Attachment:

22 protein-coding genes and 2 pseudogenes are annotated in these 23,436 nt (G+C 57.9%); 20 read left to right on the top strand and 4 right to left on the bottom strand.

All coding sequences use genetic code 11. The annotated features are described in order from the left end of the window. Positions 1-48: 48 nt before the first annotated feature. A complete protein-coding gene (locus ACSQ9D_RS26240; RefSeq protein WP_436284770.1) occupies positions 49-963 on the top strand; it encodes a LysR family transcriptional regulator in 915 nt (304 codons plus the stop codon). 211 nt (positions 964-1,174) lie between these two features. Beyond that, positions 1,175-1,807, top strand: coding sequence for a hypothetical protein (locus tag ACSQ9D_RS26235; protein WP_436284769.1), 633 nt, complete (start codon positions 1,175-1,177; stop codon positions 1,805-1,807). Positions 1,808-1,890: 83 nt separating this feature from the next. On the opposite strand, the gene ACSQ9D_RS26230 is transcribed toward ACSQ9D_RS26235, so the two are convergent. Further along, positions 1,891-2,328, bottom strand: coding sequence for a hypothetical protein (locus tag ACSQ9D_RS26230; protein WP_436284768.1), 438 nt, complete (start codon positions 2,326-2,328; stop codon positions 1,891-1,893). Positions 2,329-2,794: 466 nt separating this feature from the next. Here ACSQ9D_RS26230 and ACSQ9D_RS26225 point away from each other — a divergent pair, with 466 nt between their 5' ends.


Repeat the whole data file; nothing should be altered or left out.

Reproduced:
22 protein-coding genes and 2 pseudogenes are annotated in these 23,436 nt (G+C 57.9%); 20 read left to right on the top strand and 4 right to left on the bottom strand.

All coding sequences use genetic code 11. The annotated features are described in order from the left end of the window. Positions 1-48: 48 nt before the first annotated feature. A complete protein-coding gene (locus ACSQ9D_RS26240; RefSeq protein WP_436284770.1) occupies positions 49-963 on the top strand; it encodes a LysR family transcriptional regulator in 915 nt (304 codons plus the stop codon). 211 nt (positions 964-1,174) lie between these two features. Beyond that, positions 1,175-1,807, top strand: coding sequence for a hypothetical protein (locus tag ACSQ9D_RS26235; protein WP_436284769.1), 633 nt, complete (start codon positions 1,175-1,177; stop codon positions 1,805-1,807). Positions 1,808-1,890: 83 nt separating this feature from the next. On the opposite strand, the gene ACSQ9D_RS26230 is transcribed toward ACSQ9D_RS26235, so the two are convergent. Further along, positions 1,891-2,328, bottom strand: coding sequence for a hypothetical protein (locus tag ACSQ9D_RS26230; protein WP_436284768.1), 438 nt, complete (start codon positions 2,326-2,328; stop codon positions 1,891-1,893). Positions 2,329-2,794: 466 nt separating this feature from the next. Here ACSQ9D_RS26230 and ACSQ9D_RS26225 point away from each other — a divergent pair, with 466 nt between their 5' ends.